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'Let us step out into the night and pursue that flighty temptress, Adventure.'

Updated: Jul 11

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I was talking to a new friend the other evening at a certain hotel bar in downtown San Francisco. Within about five minutes of meeting we had negotiated the rockier foothills of nervous hello's, we had swiftly traversed on to the smoother, grassier plains of common ground, leaning forward by degrees, saying excitedly: 'Yes, yes, exactly.'

I know many use the word 'sapiosexual', which explicitly refers to those stimulated by intellect. If there's a word for being stimulated by able and charismatic conversationalists, then I would like to know that word. There is nothing sexier to me than a man who knows what to do with his words.

Anyway, I digress. We were talking about travel, and he said: 'You know, this is probably going to sound weird - '

'Hit me with your weirdness,' I said, smiling, liking him more and more.

'- but I really love being in airports. Everyone is going somewhere. Even if they're not that excited to get there, they're going somewhere new. I love that.'

'Going somewhere' has been the theme of my life the last year. I moved to America in December of '15, and it's been quite the cultural shock - if not an icewater plunge, the odd shiver of cold water down the back of the neck every so often when I come up with a bump against something particularly American that I don't understand (Thanksgiving and the complex emotions some people have around it being one of the most recent).

One of the major reasons I decided to leave Tokyo was that I thrive on human interaction, I missed chatting to strangers. I didn't want to be 'The Foreigner' at the gym, the coffee shop, the post office, the cycling club. But of course, re-establishing a social circle built up over eleven years is not something you achieve overnight (or, indeed, in eleven months).

I originally touched down in Texas, for a variety of personal reasons. Many people asked me when I was moving to New York. I asked myself the same question. New York speaks to me in the same language that Tokyo did. All the cliches are cross-referenced: the city that never sleeps; the excellent food to be had at 4am; the thronging millions commuting in, out, across; the never-ending hustle. I visited for the first time this year and, even at rush hour, I felt nothing but exhilarated. I love cities that feel raw and alive. Hong Kong and Seoul have a similar energy,

I stayed in New York a month. I tried to get to know the city, at least a little - an impossible task in thirty days. I met some inspiring women who were as warm and friendly as their pictures were beautiful and their profiles accomplished. I ate at tiny Japanese restaurants, sang karaoke, danced, felt my soul expand at being surrounded by so many millions of people who didn't really care about me at all. The vestiges of my Tokyo life clung to me. Yes, I thought, as I squeezed onto the subway at midnight, stale underground air in my face, someone's wool coat rough against my cheek. I missed this.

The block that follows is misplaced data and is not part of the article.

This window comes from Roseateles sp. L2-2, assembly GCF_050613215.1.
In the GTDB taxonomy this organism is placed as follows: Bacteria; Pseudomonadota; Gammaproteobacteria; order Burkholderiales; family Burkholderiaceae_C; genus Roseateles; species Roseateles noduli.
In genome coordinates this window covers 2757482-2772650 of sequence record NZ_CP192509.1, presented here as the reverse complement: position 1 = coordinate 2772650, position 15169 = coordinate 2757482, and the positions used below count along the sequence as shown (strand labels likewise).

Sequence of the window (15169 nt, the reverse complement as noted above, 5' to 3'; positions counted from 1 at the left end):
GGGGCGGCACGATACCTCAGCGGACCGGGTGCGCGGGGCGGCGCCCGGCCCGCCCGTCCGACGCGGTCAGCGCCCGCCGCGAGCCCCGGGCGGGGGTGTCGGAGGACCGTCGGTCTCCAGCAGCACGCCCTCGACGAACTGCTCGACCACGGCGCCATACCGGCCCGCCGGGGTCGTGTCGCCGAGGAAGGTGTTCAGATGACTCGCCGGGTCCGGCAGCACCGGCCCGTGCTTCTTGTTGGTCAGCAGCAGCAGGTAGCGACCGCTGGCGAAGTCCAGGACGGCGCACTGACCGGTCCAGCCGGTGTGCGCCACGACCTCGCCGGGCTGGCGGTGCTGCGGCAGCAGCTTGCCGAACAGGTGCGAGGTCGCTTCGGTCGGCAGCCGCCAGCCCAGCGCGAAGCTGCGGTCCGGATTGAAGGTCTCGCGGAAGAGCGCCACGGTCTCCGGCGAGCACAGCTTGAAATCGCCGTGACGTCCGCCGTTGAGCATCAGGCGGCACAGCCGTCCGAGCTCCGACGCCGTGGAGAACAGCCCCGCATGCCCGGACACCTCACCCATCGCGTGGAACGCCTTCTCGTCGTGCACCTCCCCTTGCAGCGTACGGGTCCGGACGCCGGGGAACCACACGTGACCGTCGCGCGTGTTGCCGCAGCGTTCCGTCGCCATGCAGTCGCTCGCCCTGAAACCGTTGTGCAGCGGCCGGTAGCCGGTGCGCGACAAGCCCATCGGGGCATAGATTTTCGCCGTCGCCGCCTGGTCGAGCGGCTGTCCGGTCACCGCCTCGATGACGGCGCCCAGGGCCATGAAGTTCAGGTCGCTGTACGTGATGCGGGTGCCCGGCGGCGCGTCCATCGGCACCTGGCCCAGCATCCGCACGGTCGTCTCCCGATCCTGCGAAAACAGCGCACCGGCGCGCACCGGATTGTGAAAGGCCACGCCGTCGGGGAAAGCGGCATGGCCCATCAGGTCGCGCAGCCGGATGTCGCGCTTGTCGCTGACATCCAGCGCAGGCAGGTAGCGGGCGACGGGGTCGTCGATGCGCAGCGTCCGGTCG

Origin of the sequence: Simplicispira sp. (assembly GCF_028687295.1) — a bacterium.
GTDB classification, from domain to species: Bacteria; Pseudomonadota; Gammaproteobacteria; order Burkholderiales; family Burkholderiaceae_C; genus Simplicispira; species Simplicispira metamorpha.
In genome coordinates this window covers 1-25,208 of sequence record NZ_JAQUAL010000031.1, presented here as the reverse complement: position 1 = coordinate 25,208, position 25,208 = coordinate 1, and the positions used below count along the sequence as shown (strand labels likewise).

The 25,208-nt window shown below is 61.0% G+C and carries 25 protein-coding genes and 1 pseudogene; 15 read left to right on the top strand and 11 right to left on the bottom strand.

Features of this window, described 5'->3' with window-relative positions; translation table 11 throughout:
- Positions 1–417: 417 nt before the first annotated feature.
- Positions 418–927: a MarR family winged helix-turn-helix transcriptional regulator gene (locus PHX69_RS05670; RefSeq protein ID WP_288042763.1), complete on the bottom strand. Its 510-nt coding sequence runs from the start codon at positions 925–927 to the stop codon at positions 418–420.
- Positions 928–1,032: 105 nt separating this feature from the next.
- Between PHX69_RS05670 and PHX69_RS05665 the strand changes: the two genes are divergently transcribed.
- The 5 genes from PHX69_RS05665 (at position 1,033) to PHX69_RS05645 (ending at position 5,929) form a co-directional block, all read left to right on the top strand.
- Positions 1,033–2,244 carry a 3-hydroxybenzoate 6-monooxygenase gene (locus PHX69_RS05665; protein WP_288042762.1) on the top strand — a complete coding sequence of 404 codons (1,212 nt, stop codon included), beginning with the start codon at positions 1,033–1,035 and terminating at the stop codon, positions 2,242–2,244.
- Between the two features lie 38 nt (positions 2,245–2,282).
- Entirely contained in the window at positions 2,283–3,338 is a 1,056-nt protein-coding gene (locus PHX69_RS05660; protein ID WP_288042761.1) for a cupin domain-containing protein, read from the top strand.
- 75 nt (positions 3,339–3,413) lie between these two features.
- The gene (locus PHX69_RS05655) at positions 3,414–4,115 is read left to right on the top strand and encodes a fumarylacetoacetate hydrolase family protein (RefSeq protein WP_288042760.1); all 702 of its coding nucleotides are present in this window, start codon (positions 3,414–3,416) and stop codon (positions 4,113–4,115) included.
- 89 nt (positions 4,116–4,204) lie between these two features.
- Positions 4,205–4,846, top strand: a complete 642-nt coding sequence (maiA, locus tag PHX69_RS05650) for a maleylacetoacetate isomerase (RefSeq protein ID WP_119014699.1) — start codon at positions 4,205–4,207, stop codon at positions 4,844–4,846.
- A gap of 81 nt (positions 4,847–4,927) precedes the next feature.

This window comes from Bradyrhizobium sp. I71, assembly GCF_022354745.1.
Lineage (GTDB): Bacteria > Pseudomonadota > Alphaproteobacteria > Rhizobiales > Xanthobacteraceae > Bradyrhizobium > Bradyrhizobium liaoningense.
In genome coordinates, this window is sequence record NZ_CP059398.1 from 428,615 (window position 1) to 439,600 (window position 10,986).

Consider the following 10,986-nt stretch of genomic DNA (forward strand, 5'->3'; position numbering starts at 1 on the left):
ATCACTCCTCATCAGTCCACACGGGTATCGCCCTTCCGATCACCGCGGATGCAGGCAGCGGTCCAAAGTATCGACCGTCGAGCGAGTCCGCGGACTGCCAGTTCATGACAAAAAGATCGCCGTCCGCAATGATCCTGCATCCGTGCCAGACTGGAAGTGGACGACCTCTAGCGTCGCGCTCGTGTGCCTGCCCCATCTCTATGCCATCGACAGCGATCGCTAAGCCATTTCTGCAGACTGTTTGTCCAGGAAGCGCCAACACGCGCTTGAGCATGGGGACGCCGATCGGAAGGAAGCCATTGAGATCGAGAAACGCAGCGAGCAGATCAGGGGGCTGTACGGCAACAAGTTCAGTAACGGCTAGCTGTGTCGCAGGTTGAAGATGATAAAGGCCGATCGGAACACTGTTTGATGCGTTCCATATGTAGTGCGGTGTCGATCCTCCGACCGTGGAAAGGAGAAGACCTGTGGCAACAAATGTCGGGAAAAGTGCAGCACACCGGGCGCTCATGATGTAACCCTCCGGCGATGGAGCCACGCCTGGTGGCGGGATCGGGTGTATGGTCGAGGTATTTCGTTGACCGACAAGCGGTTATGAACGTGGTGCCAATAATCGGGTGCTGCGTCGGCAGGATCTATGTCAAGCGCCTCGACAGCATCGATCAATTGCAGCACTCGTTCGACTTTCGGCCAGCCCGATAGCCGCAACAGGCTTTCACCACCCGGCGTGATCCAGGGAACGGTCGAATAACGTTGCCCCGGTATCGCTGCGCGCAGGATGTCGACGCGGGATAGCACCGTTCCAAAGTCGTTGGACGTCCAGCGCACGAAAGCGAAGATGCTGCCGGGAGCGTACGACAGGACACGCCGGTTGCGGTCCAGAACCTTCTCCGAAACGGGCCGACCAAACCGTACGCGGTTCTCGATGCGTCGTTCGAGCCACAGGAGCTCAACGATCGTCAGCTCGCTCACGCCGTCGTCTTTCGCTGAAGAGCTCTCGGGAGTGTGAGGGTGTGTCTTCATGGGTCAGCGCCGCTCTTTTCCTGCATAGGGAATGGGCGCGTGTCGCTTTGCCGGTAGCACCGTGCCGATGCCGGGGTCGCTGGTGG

So this is the part where I'm supposed to tell you that I moved to New York.

Except I didn't.

'How about San Francisco?' a dear client had asked me when we met in Tokyo. 'You'd bankrupt me if you were that close, but I'd love to have you there.'

I smiled noncommittally. 'Maybe.'

San Francisco? I hadn't really thought about it in any kind of detail. It was really too small, I thought - seven by seven miles, about a million people, right? No twenty-four hour nightlife. Too 'techy'. Too expensive. Horror stories about five-figure rents. And wasn't it cold most of the year? I'm from Scotland - I had enough of damp and chilly summers as a kid.

Then I visited in the summer with my dear friend and confidante Emma Emerio. I walked the hills; I went hiking; I gazed on the incredible views of the Bay. I met some of the most incredible women. I met the kindest, most respectful men.

Constant Reader, I fell in love.

In the end a place is the sum of its people. It is a difficult thing - possibly the most difficult thing I've done in my adult life thus far - to uproot yourself from a city you know back-to-front and remove yourself several thousand miles, multiple time zones, and a sixteen-hour time difference away from your friends and loved ones. I've been vulnerable this year, and at times I've been lonely; at times I have questioned my decision. But I think I will be happy here.

Thank you to those gentlemen friends who expounded on the benefits of West Coast living, who expressed such genuine excitement at my decision, who sent me housewarming gifts, who made it a point to see me as soon as I moved here. A simple ‘thank you’ cannot express my feelings at how the incredibly talented, intelligent and stimulating women with whom San Francisco is blessed have welcomed me wholeheartedly and with genuine love and friendship into their tight-knit and supportive companion community. Thank all of you for showing this Bay Area newbie the ropes. (I think I only called it 'San Fran' once.)

New York is still calling to me, as I think it does to everyone who sometimes likes to go out to eat at two in the morning, and I plan to visit often - this bicoastal living I've heard about sounds like a great compromise - and I may yet move there in a couple of years. But for now, San Francisco is my new home.

Airports are exciting, but having a proper home in one of the most vibrant cities in the world is proving even more so. Come and visit me.


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